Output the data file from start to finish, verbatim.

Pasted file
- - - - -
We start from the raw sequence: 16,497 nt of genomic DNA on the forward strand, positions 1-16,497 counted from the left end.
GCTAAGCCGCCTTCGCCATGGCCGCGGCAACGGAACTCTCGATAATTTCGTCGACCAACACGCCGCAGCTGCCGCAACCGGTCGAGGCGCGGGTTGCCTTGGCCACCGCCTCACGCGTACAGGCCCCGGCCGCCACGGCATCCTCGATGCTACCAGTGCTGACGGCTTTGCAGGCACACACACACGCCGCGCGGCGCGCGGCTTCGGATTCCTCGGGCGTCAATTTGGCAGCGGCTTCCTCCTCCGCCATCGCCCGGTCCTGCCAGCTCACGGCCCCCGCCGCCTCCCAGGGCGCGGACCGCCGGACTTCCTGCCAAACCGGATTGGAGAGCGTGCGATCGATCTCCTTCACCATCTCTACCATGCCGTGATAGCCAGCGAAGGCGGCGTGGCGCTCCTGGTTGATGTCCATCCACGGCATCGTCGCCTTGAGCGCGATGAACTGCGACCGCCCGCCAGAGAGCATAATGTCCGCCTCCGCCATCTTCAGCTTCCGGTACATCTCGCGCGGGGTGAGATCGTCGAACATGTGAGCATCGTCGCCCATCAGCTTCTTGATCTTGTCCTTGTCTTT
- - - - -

We start from the raw sequence: 16,497 nt of genomic DNA on the forward strand, positions 1-16,497 counted from the left end.
GCTAAGCCGCCTTCGCCATGGCCGCGGCAACGGAACTCTCGATAATTTCGTCGACCAACACGCCGCAGCTGCCGCAACCGGTCGAGGCGCGGGTTGCCTTGGCCACCGCCTCACGCGTACAGGCCCCGGCCGCCACGGCATCCTCGATGCTACCAGTGCTGACGGCTTTGCAGGCACACACACACGCCGCGCGGCGCGCGGCTTCGGATTCCTCGGGCGTCAATTTGGCAGCGGCTTCCTCCTCCGCCATCGCCCGGTCCTGCCAGCTCACGGCCCCCGCCGCCTCCCAGGGCGCGGACCGCCGGACTTCCTGCCAAACCGGATTGGAGAGCGTGCGATCGATCTCCTTCACCATCTCTACCATGCCGTGATAGCCAGCGAAGGCGGCGTGGCGCTCCTGGTTGATGTCCATCCACGGCATCGTCGCCTTGAGCGCGATGAACTGCGACCGCCCGCCAGAGAGCATAATGTCCGCCTCCGCCATCTTCAGCTTCCGGTACATCTCGCGCGGGGTGAGATCGTCGAACATGTGAGCATCGTCGCCCATCAGCTTCTTGATCTTGTCCTTGTCTTT